BMI View: Canadian IT spending is expected to reach US$45.2bn in 2012, up 1%, with BMI downwardly revising its forecast due to expectations of a macroeconomic cooling in H212. BMI expects Canada’s IT market to remain in overall positive growth territory, although much will depend on the business environment. Government spending will continue to be constrained by a focus on cutting costs, with cost reviews being conducted by Toronto and Ontario, but there have been a spate of large tenders, highlighting continued opportunities within the sector. Meanwhile, there will be opportunities as the government seeks to foster the development of a marketplace for cloud services.
Canada Information Technology Market Key Trends & Developments.
- The federal government has stepped up its efforts to expand its use of cloud-based services. Government entities at all levels are expected to be a growing market for cloud computing services as small towns and cities strive to cut costs and raise efficiency. In 2012, the government has launched a new brokerage system, designed to create an open marketplace where government agencies can procure cloud services. As of mid-2012, two of Ottawa’s highest profile departments – Service Canada, which supervises federal benefits including Social Insurance, and the Canada Revenue Agency – are using cloud services.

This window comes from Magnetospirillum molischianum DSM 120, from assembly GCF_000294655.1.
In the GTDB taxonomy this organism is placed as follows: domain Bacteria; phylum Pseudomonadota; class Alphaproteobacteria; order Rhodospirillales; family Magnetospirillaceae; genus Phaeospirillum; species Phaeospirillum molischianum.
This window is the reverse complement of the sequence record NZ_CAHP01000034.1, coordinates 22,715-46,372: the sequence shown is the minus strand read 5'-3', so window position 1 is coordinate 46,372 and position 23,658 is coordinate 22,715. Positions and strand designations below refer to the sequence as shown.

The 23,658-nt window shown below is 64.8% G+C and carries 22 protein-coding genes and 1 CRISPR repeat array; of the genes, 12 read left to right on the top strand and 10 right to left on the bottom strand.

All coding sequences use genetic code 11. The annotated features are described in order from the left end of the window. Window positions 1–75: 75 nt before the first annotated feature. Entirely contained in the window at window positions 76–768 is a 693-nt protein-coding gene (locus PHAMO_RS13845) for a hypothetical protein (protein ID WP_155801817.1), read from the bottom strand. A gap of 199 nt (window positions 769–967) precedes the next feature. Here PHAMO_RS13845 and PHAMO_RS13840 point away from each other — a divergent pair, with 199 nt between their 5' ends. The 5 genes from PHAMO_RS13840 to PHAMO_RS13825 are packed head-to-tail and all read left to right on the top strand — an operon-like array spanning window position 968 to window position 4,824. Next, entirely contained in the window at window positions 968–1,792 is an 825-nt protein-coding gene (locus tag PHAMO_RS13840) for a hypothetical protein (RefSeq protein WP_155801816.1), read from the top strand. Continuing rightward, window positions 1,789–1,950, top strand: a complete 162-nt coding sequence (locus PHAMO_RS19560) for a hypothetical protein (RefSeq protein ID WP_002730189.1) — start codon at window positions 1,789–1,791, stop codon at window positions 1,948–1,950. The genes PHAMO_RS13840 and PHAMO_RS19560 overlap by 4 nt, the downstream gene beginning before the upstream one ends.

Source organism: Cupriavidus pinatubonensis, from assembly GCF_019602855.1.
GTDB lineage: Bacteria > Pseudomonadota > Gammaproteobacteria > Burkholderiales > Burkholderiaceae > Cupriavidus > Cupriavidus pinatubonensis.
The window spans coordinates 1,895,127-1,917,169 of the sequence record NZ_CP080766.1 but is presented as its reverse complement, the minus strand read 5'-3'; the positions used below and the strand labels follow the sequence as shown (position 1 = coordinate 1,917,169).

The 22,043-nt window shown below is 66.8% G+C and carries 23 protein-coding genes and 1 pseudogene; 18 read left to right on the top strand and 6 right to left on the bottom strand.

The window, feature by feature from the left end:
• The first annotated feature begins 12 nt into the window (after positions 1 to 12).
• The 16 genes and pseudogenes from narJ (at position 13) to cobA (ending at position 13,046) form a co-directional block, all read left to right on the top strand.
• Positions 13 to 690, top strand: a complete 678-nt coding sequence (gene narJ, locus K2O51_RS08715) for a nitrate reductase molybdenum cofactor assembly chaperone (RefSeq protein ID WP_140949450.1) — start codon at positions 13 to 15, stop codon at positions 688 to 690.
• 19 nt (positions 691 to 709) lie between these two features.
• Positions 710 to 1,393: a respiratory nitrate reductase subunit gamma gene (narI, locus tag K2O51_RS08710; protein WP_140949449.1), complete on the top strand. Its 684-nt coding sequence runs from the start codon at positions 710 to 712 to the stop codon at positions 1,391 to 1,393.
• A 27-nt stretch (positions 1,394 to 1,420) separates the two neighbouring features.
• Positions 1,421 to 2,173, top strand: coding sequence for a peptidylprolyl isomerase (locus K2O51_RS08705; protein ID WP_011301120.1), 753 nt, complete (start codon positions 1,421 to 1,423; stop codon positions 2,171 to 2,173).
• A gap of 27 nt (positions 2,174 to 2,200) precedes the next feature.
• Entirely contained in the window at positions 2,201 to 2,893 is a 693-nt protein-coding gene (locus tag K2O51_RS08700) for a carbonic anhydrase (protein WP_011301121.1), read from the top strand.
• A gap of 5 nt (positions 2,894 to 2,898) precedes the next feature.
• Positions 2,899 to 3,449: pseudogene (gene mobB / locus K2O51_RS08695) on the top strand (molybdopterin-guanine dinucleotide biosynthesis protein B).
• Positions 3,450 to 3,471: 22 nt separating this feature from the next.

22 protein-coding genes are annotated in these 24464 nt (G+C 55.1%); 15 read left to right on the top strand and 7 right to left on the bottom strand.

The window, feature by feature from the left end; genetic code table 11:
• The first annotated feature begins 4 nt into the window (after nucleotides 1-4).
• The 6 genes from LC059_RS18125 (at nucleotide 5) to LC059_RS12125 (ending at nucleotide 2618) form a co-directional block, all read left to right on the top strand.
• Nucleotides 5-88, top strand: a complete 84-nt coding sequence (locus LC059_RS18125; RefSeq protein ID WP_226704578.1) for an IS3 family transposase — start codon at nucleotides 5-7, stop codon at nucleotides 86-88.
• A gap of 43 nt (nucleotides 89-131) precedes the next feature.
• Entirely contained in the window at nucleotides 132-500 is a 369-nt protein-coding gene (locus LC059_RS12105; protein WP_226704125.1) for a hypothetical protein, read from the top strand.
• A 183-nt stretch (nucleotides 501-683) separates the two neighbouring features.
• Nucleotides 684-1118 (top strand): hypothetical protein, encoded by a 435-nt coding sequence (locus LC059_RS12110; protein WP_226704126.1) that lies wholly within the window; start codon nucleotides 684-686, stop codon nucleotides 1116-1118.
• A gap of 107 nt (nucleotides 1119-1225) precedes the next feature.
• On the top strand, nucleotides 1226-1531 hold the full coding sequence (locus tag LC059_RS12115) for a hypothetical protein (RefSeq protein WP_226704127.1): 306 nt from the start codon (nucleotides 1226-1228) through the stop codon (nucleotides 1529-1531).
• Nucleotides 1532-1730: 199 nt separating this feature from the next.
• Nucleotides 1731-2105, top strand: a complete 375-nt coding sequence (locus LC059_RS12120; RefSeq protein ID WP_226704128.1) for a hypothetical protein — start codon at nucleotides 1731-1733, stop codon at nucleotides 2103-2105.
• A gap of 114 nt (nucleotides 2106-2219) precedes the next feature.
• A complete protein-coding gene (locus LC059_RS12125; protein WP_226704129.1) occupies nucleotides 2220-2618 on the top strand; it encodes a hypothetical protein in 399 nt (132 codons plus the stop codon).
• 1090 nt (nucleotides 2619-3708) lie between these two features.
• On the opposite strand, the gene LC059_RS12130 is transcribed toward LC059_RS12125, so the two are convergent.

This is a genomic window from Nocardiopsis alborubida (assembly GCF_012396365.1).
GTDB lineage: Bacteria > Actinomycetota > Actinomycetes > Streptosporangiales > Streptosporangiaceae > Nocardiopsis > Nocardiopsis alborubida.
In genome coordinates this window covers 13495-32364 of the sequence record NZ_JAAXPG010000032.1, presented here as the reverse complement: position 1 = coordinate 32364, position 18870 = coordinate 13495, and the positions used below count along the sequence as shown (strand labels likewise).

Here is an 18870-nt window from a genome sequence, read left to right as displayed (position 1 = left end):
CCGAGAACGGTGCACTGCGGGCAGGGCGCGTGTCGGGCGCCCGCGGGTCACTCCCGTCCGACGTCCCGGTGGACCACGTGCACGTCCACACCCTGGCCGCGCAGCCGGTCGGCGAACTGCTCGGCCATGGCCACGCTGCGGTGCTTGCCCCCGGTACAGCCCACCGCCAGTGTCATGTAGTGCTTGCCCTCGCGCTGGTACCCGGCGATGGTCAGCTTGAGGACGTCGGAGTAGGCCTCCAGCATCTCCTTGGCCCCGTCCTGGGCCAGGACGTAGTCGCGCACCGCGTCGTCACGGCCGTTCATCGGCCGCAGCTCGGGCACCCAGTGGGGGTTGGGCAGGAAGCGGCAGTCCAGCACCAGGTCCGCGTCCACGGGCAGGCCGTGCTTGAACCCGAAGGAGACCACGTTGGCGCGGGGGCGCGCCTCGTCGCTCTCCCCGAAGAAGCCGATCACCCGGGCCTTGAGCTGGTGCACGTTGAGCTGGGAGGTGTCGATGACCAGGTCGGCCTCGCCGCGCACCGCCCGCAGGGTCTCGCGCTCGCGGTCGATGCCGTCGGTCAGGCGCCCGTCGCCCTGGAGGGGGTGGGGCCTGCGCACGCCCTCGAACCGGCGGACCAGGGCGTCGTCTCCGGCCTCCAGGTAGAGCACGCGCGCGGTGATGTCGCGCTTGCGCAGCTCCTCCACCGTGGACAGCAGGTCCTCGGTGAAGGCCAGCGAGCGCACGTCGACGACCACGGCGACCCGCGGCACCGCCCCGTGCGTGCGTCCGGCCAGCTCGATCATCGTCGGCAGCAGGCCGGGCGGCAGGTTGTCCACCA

- Fiscal constraints faced by the Ontario government in particular represent a challenging environment for vendors. Meanwhile, Toronto authorities have also launched a Core Spending Review targeted, which could have negative implications for IT spending. However, a focus, by Ontario and other authorities, on deficit reduction through public services delivery reforms should also potentially represent an opportunity for IT vendors.
- Growing interest in cloud computing is expected, with Canada currently lagging the US and some other advanced markets. The market in Canada remains fairly small. A 2011 survey commissioned by Microsoft Canada found that nearly 73% of Canadian small and mediumsized enterprises (SMEs) understood that cloud-based services were a cost-effective delivery model, but that just 30% were investing in such services.
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